|Final AWACS Aircraft Gets Equipment Upgrade |
Final AWACS Aircraft Gets Equipment Upgrade
By Chuck Paone, Electronic Systems Center Public Affairs.
Hanscom Air Force Base, Massachusetts -- February 26, 2001 (AFPN) -- The Air Force will place its final Block 20/25 E-3 Sentry aircraft in the depot in March to upgrade its navigation, computer, communications and radar equipment. This will give the Airborne Warning and Control System aircraft more capability and eliminates one configuration.
An E-3 Sentry Air Warning and Control Systems lands at Hanscom Air Force Base, Mass. The Air Force will place its final Block 20/25 AWACS aircraft in the depot in March to upgrade its navigation, computer, communications and radar equipment, giving the aircraft more capability and eliminating one configuration. (Courtesy photo)
The upgrade, called Block 30/35, started in 1994 and should be completed during the next several months, said 1st Lt. Sarah Kreps, AWACS Block 30/35 modernization program manager. The last of the 32-plane fleet should be released by September.
"Going into the final phase of the Block 30/35 upgrade means that every AWACS plane in the air will have a strong, base level of capabilities," said Col. Brad Butler, AWACS system program director. "Now there will be no AWACS flying with anything less than 30/35 technology."
Putting this final aircraft into depot is the last stage of a fairly long process. Needing to keep most of the planes in service at any given time to meet mission requirements mandated the need for the length of the upgrade program, according to Maj. Martin Balus, Aerospace Command and Control and Integration, Surveillance and Reconnaissance Center liaison to the AWACS program office.
"This is a low-density, high-demand asset," Balus said. "Only a small number of AWACS can be taken off line at any time because these aircraft are constantly needed to support worldwide taskings and aircrew training."
The upgrade has four main components, said officials from the AWACS program office here and its partners at the Oklahoma City Air Logistics Center, at Tinker Air Force Base, Okla.
First is installing the Global Positioning System navigation equipment. The older inertial navigation system it replaces was less accurate and required frequent inputs from the navigator, said Lt. Col. Rick Buschelman, AWACS navigator and Tinker AFB's 552nd Air Control Wing plans and requirements director. GPS, on the other hand, receives automatic updates from satellites and provides more consistent positional accuracy throughout the mission.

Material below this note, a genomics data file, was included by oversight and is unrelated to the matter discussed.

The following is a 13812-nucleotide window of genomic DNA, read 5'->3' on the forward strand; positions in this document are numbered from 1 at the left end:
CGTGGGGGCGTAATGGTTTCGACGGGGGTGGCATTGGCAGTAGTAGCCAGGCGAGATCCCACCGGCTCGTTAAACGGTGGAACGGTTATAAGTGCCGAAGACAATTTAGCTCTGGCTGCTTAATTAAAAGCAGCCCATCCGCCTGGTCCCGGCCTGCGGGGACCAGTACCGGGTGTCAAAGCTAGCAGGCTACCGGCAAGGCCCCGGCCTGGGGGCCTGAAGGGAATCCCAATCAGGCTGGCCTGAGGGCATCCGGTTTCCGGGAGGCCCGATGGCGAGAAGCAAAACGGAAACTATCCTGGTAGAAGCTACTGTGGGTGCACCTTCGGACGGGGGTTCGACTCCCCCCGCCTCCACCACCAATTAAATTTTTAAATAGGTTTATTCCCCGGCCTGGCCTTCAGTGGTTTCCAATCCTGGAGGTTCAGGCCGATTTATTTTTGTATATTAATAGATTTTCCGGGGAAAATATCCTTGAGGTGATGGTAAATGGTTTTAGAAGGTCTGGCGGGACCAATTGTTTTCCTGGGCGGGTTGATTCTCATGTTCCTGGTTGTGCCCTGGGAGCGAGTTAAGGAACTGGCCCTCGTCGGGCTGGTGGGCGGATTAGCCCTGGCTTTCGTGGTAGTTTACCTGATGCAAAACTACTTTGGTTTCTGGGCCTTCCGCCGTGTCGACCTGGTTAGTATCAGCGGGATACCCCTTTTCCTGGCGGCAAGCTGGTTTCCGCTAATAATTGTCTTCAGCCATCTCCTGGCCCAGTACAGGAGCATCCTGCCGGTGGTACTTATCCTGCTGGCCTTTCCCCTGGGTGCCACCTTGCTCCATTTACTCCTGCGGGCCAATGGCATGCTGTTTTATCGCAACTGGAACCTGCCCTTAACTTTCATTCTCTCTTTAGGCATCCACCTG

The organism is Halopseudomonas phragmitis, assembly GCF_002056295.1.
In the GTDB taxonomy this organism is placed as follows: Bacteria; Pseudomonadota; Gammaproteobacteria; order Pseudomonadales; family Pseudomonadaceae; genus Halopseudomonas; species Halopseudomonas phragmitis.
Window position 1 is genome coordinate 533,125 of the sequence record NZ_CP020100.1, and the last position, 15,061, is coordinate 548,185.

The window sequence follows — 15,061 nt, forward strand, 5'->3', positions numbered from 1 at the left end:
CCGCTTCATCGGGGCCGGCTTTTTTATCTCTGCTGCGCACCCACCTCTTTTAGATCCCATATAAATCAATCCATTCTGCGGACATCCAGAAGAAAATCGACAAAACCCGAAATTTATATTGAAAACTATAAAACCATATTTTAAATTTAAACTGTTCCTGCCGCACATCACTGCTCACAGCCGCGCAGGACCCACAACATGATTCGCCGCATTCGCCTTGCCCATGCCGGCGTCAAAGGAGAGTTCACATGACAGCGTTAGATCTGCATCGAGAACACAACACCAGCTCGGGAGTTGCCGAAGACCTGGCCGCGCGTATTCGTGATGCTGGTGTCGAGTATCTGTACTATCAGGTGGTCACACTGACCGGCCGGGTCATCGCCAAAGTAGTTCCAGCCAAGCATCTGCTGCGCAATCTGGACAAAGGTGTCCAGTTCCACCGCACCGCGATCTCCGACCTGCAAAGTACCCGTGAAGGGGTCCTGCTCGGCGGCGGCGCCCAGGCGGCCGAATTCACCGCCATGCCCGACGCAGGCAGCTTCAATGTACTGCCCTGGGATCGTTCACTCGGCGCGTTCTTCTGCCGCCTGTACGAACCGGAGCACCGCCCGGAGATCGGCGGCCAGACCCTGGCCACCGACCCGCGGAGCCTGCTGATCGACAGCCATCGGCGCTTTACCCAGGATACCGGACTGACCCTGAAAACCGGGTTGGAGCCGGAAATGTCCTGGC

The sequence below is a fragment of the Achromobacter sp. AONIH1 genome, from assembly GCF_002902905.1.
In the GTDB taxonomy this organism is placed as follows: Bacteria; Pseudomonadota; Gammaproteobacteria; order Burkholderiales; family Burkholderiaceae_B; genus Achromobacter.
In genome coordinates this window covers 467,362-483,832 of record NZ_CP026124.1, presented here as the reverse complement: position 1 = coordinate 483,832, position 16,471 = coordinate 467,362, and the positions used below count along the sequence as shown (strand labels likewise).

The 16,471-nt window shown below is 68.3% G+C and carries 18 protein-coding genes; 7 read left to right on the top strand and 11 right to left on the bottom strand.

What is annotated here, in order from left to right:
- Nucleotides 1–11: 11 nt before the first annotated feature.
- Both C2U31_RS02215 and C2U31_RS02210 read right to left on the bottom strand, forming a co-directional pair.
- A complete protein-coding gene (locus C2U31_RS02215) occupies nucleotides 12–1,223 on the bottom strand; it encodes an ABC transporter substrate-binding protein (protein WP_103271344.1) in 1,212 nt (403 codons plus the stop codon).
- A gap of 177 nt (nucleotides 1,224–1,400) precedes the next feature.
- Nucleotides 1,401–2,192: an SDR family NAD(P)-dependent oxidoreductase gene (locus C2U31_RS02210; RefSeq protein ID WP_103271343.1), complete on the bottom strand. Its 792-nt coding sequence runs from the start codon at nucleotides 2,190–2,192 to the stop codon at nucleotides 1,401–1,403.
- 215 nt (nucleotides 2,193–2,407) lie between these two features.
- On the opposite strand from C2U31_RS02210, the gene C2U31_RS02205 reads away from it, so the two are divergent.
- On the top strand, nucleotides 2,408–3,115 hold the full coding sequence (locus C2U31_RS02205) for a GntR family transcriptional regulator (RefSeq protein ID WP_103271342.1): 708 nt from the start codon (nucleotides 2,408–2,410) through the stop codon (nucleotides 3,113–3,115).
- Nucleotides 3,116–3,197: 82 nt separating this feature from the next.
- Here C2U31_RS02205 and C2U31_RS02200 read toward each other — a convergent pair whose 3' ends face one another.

"It's leaps and bounds ahead of what we had," Buschelman said. "The navigator's job changes from having to constantly take fixes to update the navigation equipment to relying on satellites and monitoring the accuracy."
Buschelman said that more accurate navigation leads to a more accurate air picture.
The E-3s undergoing the 30/35 upgrade also receive enhanced computer memory. This gives crews expanded databases, faster processing, reduced weight and increased reliability, Balus said.
"Computers on AWACS have always been reliable, but now they're even more so," said Maj. Sean Mercadante, 552nd ACW plans chief and AWACS mission crew commander.
The third upgrade component is installing the Joint Tactical Information Distribution System Class II Terminal. This expands the capability to link with joint and coalition command and control platforms.
The most significant feature of the upgrade, Balus said, is adding electronic support measures, better known as ESM, equipment that allows AWACS to detect things that emit electronic signals such as other radars and radios. This is a capability the 20/25s did not possess.
Overall, "the difference (between 20/25 and 30/35) is night and day," said Mercadante, who served as mission crew commander for the final 20/25 training sortie.
Eliminating the old configuration Block 20/25 AWACS planes not only puts higher-tech aircraft in the air and increases mission capability, it reduces the number of configurations from three to two. Those are Block 30/35 and Block 30/35 with Radar System Improvement Program capability.
The RSIP program, referred to as "sharpening the eye of the eagle," upgrades the aircraft's radar capability. Eventually all E-3s will be RSIP-capable.
Eliminating one of the three current configurations -- the Block 20/25 -- makes it easier to perform the AWACS mission, from several standpoints, Balus said. For one thing, it makes logistics easier. With two configurations, only two sets of spares, two sets of parts and two sets of equipment are needed.
A second major advantage is training, he said. Crews now need only be trained in two configurations.
The third major benefit is that the upgrade simplifies scheduling. Only aircraft of the same configuration are deployed on the same mission at the same time, so having the pool of assets divided into three configurations complicated deployment scheduling.
"The high (operations) tempo at which the AWACS fleet operates poses significant challenges," Balus said. "Going to two configurations dramatically improves the situation."
Butler said while this upgrade is truly significant, September's anticipated completion date might be even more so.
"This is another step along the path to making this critical command and control system more state-of-the-art," he said. "With completion of this upgrade later this year, we'll truly have hit a major milestone -- a full fleet of E-3s that can detect more, communicate better and process more information faster than ever." (Courtesy of Air Force Material Command News Service)